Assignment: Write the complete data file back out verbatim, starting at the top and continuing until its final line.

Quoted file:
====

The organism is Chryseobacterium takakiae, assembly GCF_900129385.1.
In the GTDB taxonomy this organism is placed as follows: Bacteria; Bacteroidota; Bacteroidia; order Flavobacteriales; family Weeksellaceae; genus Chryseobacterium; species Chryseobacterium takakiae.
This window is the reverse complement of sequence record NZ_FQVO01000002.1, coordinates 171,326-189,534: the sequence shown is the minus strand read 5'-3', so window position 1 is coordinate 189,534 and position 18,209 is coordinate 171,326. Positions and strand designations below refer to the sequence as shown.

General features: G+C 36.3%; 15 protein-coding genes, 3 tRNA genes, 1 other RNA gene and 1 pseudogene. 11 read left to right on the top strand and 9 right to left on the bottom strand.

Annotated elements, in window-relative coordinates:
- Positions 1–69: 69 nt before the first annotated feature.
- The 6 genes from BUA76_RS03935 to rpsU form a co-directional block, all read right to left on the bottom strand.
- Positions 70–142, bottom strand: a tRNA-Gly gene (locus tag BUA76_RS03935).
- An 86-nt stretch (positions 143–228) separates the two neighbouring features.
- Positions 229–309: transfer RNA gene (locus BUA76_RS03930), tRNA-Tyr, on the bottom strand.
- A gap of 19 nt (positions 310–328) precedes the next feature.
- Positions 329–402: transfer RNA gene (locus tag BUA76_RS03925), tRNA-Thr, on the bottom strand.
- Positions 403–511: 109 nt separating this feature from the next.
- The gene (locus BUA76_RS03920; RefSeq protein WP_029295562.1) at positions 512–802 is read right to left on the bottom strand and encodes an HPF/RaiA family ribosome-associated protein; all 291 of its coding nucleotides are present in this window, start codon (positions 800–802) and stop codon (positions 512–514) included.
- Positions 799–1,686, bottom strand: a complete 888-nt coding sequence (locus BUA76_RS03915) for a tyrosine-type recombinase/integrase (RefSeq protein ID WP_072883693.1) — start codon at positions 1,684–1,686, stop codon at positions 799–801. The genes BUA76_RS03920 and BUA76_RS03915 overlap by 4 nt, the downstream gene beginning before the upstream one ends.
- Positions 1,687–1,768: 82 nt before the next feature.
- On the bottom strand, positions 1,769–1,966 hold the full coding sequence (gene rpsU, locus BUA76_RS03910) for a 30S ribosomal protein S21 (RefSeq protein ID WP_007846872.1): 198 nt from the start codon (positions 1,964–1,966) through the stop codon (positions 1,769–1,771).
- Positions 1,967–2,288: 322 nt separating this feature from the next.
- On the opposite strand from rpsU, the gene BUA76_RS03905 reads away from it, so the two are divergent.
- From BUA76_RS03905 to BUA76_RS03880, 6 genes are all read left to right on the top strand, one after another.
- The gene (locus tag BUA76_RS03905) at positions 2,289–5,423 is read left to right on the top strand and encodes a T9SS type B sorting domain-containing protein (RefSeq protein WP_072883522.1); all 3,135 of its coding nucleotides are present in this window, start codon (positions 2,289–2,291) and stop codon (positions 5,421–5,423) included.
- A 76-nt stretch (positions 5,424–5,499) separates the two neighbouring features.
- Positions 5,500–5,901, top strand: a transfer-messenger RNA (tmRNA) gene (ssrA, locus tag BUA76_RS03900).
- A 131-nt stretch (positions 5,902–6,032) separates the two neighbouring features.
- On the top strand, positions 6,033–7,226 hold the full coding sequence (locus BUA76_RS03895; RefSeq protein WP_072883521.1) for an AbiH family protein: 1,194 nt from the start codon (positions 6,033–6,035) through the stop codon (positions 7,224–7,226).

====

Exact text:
The organism is Chryseobacterium takakiae, assembly GCF_900129385.1.
In the GTDB taxonomy this organism is placed as follows: Bacteria; Bacteroidota; Bacteroidia; order Flavobacteriales; family Weeksellaceae; genus Chryseobacterium; species Chryseobacterium takakiae.
This window is the reverse complement of sequence record NZ_FQVO01000002.1, coordinates 171,326-189,534: the sequence shown is the minus strand read 5'-3', so window position 1 is coordinate 189,534 and position 18,209 is coordinate 171,326. Positions and strand designations below refer to the sequence as shown.

General features: G+C 36.3%; 15 protein-coding genes, 3 tRNA genes, 1 other RNA gene and 1 pseudogene. 11 read left to right on the top strand and 9 right to left on the bottom strand.

Annotated elements, in window-relative coordinates:
- Positions 1–69: 69 nt before the first annotated feature.
- The 6 genes from BUA76_RS03935 to rpsU form a co-directional block, all read right to left on the bottom strand.
- Positions 70–142, bottom strand: a tRNA-Gly gene (locus tag BUA76_RS03935).
- An 86-nt stretch (positions 143–228) separates the two neighbouring features.
- Positions 229–309: transfer RNA gene (locus BUA76_RS03930), tRNA-Tyr, on the bottom strand.
- A gap of 19 nt (positions 310–328) precedes the next feature.
- Positions 329–402: transfer RNA gene (locus tag BUA76_RS03925), tRNA-Thr, on the bottom strand.
- Positions 403–511: 109 nt separating this feature from the next.
- The gene (locus BUA76_RS03920; RefSeq protein WP_029295562.1) at positions 512–802 is read right to left on the bottom strand and encodes an HPF/RaiA family ribosome-associated protein; all 291 of its coding nucleotides are present in this window, start codon (positions 800–802) and stop codon (positions 512–514) included.
- Positions 799–1,686, bottom strand: a complete 888-nt coding sequence (locus BUA76_RS03915) for a tyrosine-type recombinase/integrase (RefSeq protein ID WP_072883693.1) — start codon at positions 1,684–1,686, stop codon at positions 799–801. The genes BUA76_RS03920 and BUA76_RS03915 overlap by 4 nt, the downstream gene beginning before the upstream one ends.
- Positions 1,687–1,768: 82 nt before the next feature.
- On the bottom strand, positions 1,769–1,966 hold the full coding sequence (gene rpsU, locus BUA76_RS03910) for a 30S ribosomal protein S21 (RefSeq protein ID WP_007846872.1): 198 nt from the start codon (positions 1,964–1,966) through the stop codon (positions 1,769–1,771).
- Positions 1,967–2,288: 322 nt separating this feature from the next.
- On the opposite strand from rpsU, the gene BUA76_RS03905 reads away from it, so the two are divergent.
- From BUA76_RS03905 to BUA76_RS03880, 6 genes are all read left to right on the top strand, one after another.
- The gene (locus tag BUA76_RS03905) at positions 2,289–5,423 is read left to right on the top strand and encodes a T9SS type B sorting domain-containing protein (RefSeq protein WP_072883522.1); all 3,135 of its coding nucleotides are present in this window, start codon (positions 2,289–2,291) and stop codon (positions 5,421–5,423) included.
- A 76-nt stretch (positions 5,424–5,499) separates the two neighbouring features.
- Positions 5,500–5,901, top strand: a transfer-messenger RNA (tmRNA) gene (ssrA, locus tag BUA76_RS03900).
- A 131-nt stretch (positions 5,902–6,032) separates the two neighbouring features.
- On the top strand, positions 6,033–7,226 hold the full coding sequence (locus BUA76_RS03895; RefSeq protein WP_072883521.1) for an AbiH family protein: 1,194 nt from the start codon (positions 6,033–6,035) through the stop codon (positions 7,224–7,226).